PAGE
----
• A Theory on the Balance between Flavour and Mouthfeel in Wine

    A Theory on the Balance between Flavour and Mouthfeel in Wine

    The side of the truck said – “Feel the taste of Munchies”.

    This is quite right, and it could also have said “Smell the taste of Munchies”, because taste, whether food or wine, has these two sensory aspects.

    This will come as a surprise to most people, although on reflection it will appear obvious.

    Even wine professionals use the word “palate” for taste and mistakenly interpret that to mean only its mouthfeel, whilst contrariwise foodies have a habit of regarding anything that goes into the mouth as having “flavour”. Each is half right.

    Taking wine as an example, we appreciate the aroma in the glass and then we place it in the mouth where the water soluble part (extract) interacts with the lining to give varying impressions of sweetness, acidity, bitterness, warmth etc. and the volatile part wafts away and is drawn up as you breathe out, past the nasal sensors.

    Hence there are two almost concurrent sensory experiences but people appear to talk and write as if it is one.

    The mouthfeel balance or “Suppleness Index” (Peynaud; “Knowing and Making Wine”, p15ff) is well known. It is the perception of sweetness (alcohol plus sugar) against sourness (acids) plus bitterness (tannins).

    But what of the balance between mouthfeel and flavour? If we can reexamine that simple act of tasting a glass of wine, frame by frame as it were, light could be shed on the relationship between mouthfeel and flavour and how we have misunderstood them. When a wine is sniffed in the glass one can concentrate on just this sensory experience. Whereas in the mouth there is competition for our conscious attention between the palate and nasal experiences. Wine is a mixture and when it hits the tongue etc., the sensors send their messages to the cortex to be organised and interpreted. In particular the awareness of balance. This introduces the First Principle of the Senses – “first in, best dressed”, or, where the wine first touches in the mouth wins the race. So, a wine will feel softer if it first touches the front rather than the middle of the tongue. As well the front of the tongue, used to being primed by food, can send a message to the nasal sense to get ready. Hence the best way to experience the palate of a wine is to place it at the front of the mouth. The flavour journey is different and takes a few seconds longer (hence the expression “mid palate flavours” ie. the flavour arrives after the mouthfeel in the cortex). In the 37 degree environment the volatiles move out of the wine to the back off the mouth where they are sucked up through the nasal passage in the breathe out part of the cycle (nothing is perceived when breathing in – thus the perception of flavour actually pulses). (See WIJ Nov-Dec 04 p11) The data from the nasal sensors goes to the fore brain (olfactory lobe) specialising in detecting and processing smells, where there can be words, likes/dislikes and memories attached. THEN it sends a message to the cortex for integration with the already arrived mouthfeel signals.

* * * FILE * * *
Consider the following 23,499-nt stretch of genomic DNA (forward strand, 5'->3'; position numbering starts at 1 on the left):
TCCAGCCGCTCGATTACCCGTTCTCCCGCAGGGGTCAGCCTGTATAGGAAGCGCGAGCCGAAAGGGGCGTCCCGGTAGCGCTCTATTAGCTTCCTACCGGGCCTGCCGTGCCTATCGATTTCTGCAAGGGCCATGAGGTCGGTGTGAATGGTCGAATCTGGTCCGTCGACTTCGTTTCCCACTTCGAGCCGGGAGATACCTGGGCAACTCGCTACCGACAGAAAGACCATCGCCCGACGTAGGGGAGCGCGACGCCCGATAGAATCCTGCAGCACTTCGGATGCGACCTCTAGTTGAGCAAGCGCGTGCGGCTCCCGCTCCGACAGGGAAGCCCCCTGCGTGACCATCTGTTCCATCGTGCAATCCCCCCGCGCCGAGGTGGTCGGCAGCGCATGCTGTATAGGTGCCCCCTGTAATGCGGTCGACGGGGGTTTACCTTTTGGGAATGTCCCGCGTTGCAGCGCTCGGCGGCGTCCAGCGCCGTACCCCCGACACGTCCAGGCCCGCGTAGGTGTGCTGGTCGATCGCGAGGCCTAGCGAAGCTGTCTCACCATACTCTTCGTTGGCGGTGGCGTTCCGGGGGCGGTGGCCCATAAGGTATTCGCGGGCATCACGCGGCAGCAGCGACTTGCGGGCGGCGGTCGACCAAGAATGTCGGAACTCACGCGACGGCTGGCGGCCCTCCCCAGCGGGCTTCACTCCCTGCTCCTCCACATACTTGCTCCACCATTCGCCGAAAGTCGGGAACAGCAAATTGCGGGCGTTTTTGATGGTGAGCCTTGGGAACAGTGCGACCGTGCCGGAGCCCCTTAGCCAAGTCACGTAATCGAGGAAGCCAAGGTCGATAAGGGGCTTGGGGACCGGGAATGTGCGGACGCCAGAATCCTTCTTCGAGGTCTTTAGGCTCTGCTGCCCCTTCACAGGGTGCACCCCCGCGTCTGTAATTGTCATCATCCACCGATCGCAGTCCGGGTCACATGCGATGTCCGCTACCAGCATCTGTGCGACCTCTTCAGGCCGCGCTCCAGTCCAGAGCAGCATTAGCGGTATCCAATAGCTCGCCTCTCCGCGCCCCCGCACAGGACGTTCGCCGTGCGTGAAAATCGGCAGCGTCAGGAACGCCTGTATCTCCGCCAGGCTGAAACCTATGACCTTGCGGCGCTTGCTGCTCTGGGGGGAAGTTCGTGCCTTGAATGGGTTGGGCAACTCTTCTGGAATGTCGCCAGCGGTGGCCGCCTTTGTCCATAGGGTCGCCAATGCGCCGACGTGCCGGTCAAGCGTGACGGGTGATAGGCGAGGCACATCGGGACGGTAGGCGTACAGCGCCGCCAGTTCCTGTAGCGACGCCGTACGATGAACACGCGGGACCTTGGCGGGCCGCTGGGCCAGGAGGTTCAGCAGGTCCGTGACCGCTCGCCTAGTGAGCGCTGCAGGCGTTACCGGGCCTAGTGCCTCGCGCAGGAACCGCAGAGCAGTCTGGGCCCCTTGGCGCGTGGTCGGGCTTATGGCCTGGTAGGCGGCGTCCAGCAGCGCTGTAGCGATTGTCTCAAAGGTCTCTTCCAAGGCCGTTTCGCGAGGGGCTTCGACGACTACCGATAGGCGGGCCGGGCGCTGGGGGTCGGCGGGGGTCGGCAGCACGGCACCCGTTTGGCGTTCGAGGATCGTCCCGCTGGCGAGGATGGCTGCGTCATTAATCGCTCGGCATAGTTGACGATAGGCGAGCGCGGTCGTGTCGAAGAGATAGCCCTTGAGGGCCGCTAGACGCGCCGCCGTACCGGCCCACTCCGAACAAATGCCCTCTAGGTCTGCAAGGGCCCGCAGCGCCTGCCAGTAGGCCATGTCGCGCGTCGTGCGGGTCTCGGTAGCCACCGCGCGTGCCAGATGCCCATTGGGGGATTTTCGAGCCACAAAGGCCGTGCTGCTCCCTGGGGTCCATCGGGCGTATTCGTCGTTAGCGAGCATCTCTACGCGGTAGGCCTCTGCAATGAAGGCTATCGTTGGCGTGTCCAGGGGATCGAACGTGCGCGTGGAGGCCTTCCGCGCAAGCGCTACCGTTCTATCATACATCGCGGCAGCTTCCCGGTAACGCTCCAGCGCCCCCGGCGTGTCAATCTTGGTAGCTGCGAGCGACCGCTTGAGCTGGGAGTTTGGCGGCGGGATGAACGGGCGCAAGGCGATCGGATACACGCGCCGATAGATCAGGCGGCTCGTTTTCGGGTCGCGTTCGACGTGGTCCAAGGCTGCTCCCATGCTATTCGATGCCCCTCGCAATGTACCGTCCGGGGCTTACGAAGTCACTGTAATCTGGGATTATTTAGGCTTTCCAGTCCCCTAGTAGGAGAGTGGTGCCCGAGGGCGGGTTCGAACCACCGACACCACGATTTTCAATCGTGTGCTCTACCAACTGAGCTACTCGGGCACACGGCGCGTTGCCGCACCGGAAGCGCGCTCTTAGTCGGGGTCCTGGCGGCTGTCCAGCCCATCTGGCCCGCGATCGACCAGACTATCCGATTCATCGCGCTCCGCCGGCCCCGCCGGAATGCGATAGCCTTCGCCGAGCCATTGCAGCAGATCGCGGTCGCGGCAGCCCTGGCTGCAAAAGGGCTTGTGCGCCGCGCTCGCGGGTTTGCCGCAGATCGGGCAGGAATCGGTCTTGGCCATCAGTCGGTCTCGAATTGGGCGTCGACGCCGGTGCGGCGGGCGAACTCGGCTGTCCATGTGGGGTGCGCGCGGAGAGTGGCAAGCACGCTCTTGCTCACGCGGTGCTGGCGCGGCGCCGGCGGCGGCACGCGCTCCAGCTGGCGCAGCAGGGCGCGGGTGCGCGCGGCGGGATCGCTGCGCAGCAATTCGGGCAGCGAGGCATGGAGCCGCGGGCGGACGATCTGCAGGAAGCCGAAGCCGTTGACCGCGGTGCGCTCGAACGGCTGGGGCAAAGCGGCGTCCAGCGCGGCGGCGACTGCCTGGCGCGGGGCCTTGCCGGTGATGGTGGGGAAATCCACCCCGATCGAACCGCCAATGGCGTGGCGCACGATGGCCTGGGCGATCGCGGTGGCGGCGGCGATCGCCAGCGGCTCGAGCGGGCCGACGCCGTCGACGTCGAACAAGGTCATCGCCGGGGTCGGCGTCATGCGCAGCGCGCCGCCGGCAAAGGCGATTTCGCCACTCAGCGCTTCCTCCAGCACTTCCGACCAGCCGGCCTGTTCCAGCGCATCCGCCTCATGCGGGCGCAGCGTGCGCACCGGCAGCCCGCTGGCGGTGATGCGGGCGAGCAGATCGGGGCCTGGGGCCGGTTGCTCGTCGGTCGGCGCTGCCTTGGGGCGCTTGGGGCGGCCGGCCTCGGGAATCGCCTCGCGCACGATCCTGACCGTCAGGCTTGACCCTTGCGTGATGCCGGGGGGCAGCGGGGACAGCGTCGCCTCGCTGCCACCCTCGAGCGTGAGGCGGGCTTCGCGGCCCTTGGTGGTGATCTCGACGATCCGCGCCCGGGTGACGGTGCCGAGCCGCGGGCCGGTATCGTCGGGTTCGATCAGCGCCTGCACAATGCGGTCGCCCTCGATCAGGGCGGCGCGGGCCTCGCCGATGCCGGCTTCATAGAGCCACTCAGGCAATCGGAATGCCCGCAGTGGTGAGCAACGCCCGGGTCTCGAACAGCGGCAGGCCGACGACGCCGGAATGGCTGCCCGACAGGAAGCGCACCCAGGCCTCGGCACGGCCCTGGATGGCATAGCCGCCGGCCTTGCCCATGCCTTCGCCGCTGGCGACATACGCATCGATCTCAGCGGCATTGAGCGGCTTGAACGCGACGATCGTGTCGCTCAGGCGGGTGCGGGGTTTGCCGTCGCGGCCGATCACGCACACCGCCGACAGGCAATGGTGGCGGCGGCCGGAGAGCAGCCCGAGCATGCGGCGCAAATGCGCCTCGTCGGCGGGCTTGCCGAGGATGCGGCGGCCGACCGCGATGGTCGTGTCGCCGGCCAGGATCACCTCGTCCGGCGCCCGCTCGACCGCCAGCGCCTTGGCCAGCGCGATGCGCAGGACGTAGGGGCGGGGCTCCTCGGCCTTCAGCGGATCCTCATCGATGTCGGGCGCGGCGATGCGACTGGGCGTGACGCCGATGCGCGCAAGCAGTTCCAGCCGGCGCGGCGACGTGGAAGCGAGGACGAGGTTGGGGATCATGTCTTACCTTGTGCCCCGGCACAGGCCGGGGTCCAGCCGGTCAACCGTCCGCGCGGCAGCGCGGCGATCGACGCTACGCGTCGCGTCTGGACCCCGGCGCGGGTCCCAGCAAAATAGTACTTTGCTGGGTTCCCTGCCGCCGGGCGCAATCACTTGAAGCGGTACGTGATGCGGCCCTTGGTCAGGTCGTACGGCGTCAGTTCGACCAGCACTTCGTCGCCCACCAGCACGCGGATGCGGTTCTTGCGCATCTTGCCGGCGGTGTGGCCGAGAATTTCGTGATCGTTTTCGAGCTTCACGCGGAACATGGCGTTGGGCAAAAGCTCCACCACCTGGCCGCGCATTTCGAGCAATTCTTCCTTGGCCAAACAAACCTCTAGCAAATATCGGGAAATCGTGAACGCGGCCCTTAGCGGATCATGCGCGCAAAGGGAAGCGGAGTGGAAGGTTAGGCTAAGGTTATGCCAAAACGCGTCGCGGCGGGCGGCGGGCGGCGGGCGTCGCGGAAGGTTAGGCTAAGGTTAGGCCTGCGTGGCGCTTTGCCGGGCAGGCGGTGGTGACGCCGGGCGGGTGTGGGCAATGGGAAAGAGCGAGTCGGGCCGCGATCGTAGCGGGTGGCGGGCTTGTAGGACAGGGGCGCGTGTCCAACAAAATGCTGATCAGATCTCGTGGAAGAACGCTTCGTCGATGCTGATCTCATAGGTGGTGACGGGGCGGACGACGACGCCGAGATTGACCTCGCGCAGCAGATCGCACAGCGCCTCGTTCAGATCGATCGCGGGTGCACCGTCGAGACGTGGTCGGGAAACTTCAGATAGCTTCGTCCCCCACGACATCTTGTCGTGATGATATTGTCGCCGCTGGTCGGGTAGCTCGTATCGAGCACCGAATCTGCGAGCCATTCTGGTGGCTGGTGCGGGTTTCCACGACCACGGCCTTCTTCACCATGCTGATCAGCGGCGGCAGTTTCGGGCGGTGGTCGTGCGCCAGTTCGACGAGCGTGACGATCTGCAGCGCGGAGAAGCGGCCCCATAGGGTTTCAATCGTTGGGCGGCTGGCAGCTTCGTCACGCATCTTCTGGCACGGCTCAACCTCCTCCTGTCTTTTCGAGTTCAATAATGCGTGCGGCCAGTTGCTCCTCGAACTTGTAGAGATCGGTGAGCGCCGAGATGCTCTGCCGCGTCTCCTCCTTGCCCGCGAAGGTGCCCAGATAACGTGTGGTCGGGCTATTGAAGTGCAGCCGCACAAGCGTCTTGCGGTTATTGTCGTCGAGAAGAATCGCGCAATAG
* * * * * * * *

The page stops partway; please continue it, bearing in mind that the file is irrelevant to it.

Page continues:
Our consciousness is easily overloaded; try reading a book as you listen to the radio or having a conversation while watching TV.

    There can be individual variations; as we age the ability to ‘focus’ with our senses diminishes and women have a better ability to ‘multitask’ (ie concentrate on more than one thing at a time.) So here we have two sources of sensory data competing for your awareness; mouthfeel gets there first, and suppose it is particularly strong? It is reasonable to assume that beyond a certain point flavour will not be noticed in heavy mouthfeel wines. ie. imbalance. The expression “fruit driven” thus refers to wines with strong aromas and little mouthfeel or afterflavour, as in many NZ sauvignon blancs. Also an example of imbalance.

    A balance between flavour and mouthfeel would have BOTH being perceived, and a long afterflavour and afterfeeling being the indicators of quality.

    I have noticed how heavy bodied wines in barrel have an amazing ability to ‘absorb’ new oak flavours. Consider too the aroma in the glass and how it seems to ‘disappear’ on the palate with big wines, despite the 15-20 degree temperature increase in the mouth that you would expect to enhance volatiles.

    It is understandable that the 3-7-10 Show system in practice has awarded the 10 to mouthfeel, despite this not being the intention of the originators, and is out of step with how our sensory system deals with wine. (WIJ May-June 06 p75ff)

    What then are the enologist’s and viticulturist’s contributions? Simply, the enologist’s responsibility is to create a balanced structure without losing the fruit flavours, and perhaps enhancing them with oak and yeasts. The viticulturist delivers the quality fruit that determines, in the main, the flavours. ie. the real quality. So, it is possible to say “This is a well made wine, but it is not a good wine”. ie. the wine is balanced and has structure, but it lacks flavour. Our Industry needs diversity and new directions. Understanding the role of aroma/flavour is a way forward to both improve the enjoyment, and to give more options in the making of wine, for a new generation of wine drinkers. Ken Eckersley Enologist Nicholson River Winery March 2007 References:

    Clarke, R. and Bakker, J. (2004) Wine Flavour Chemistry. Blackwell

    Eckersley, K. (2004) Wine Industry Journal vol 19 no.6

    “Wine for Everyman”

    Eckersley, K. (2006) Wine Industry Journal vol 21 no. 3

    “Wine Shows 3-7-10 Bingo!”

    LaMar, J. (2006) “Tasting Wine- A sensory users manual”

    Peynaud, Emile (1987) The Taste of Wine. Macdonald,Orbis


    Image credit: Anita Foard


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